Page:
The Grand River Restoration Stakeholder Group recently released two reports that outline current plans to restore the downtown Grand Rapids portion of the Grand River to a more natural state. A series of modifications dating to the late 1800s has robbed the city of its namesake rapids, but a broad coalition of interests is currently working to change all of that. The Grand River restoration project is an ambitious and complex undertaking that has so far involved elements of city, state, and federal government along with multiple nonprofit and commercial interest groups.
This is the first of two reports highlighting the findings of the project subcommittees.
The River Quality and Use Subcommittee’s Report to the Grand River Restoration Stakeholder Group covers a wide range of opportunities and challenges associated with restoring the rapids. Elements of the restoration plan call for improved access and recreational opportunities for residents.
Chris Muller, co-founder of Grand Rapids WhiteWater and a driving force behind the Grand River restoration effort, notes that only 10 percent of the river’s visitors interact with the river directly, a statistic that is likely to change if plans to remove flood walls and construct more riverside parks are realized.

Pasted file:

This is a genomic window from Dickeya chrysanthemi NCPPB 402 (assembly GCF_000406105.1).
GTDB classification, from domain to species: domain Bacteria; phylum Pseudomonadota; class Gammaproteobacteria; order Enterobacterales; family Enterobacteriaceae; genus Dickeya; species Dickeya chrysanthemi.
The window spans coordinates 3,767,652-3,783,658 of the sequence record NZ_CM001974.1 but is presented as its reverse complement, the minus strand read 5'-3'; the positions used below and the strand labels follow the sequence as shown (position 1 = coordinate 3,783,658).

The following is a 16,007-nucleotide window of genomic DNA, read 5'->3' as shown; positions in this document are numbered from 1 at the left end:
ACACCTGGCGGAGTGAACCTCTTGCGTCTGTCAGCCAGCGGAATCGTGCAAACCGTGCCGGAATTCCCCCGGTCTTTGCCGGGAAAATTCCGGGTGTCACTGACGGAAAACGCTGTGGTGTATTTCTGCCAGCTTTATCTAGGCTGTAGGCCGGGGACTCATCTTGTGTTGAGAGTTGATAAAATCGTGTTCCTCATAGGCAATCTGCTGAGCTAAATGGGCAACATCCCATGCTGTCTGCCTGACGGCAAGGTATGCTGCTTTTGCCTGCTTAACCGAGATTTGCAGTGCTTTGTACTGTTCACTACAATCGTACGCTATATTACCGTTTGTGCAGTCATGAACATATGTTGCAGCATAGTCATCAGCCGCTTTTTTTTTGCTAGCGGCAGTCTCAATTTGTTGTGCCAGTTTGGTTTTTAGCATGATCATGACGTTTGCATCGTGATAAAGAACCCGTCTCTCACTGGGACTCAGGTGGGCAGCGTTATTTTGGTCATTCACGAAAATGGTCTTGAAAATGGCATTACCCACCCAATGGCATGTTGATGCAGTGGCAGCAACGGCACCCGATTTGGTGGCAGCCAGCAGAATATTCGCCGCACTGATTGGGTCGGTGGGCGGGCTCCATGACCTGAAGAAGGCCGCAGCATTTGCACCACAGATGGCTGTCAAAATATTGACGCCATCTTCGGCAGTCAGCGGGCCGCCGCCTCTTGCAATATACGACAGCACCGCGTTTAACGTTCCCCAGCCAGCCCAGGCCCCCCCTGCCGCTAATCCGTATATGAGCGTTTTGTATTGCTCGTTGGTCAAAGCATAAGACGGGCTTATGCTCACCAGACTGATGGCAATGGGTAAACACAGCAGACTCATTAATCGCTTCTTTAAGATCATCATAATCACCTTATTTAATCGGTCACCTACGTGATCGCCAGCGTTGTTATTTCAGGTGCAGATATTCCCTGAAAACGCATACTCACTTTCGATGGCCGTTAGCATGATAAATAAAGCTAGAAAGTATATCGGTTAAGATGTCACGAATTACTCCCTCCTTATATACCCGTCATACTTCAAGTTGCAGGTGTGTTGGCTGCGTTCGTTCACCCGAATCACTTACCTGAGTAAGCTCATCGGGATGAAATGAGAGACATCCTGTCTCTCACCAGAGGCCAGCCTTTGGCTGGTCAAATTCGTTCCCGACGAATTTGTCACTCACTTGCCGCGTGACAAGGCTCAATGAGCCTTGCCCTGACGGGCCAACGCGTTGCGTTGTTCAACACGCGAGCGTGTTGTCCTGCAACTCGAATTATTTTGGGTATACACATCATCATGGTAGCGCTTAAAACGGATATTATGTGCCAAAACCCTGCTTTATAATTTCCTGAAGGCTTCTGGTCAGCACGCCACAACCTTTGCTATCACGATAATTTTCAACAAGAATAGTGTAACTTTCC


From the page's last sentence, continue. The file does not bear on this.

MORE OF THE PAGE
The downside to increased public access is an increased public safety requirement. As of the writing of the report, the Grand Rapids Police Department has no boats for responding to emergencies on the river. The Fire Department has a boat, but limited launch points that may become obstructed as use of the river increases.
Restoring the rapids presents an opportunity to re-connect historic habitat for sturgeon and other species that the Sixth Street Dam currently interrupts. But increasing the Grand River’s connectivity is problematic because the dam also currently acts as a barrier preventing the spread of invasive sea lamprey which have damaged fish populations on the Great Lakes. The Michigan Department of Natural Resources will require the installation of an effective sea lamprey barrier before it will permit the Sixth Street Dam to be removed or substantially modified.
Removing flood walls and restoring the river’s banks to a more natural state will improve aesthetic value to visitors and ecological function as riparian zones. However, the city planners and ecological engineers involved in the project will have ensure that any changes made as part of the project do not increase the potential for flooding, an issue brought into sharp relief after the recent flooding of area rivers.
Stay tuned for part two of WMEAC’s coverage of of the Grand River Restoration Stakeholder Group reports in which the Economic Development and Community Benefits Subcomittee outlines the project’s benefits to local culture and tourism.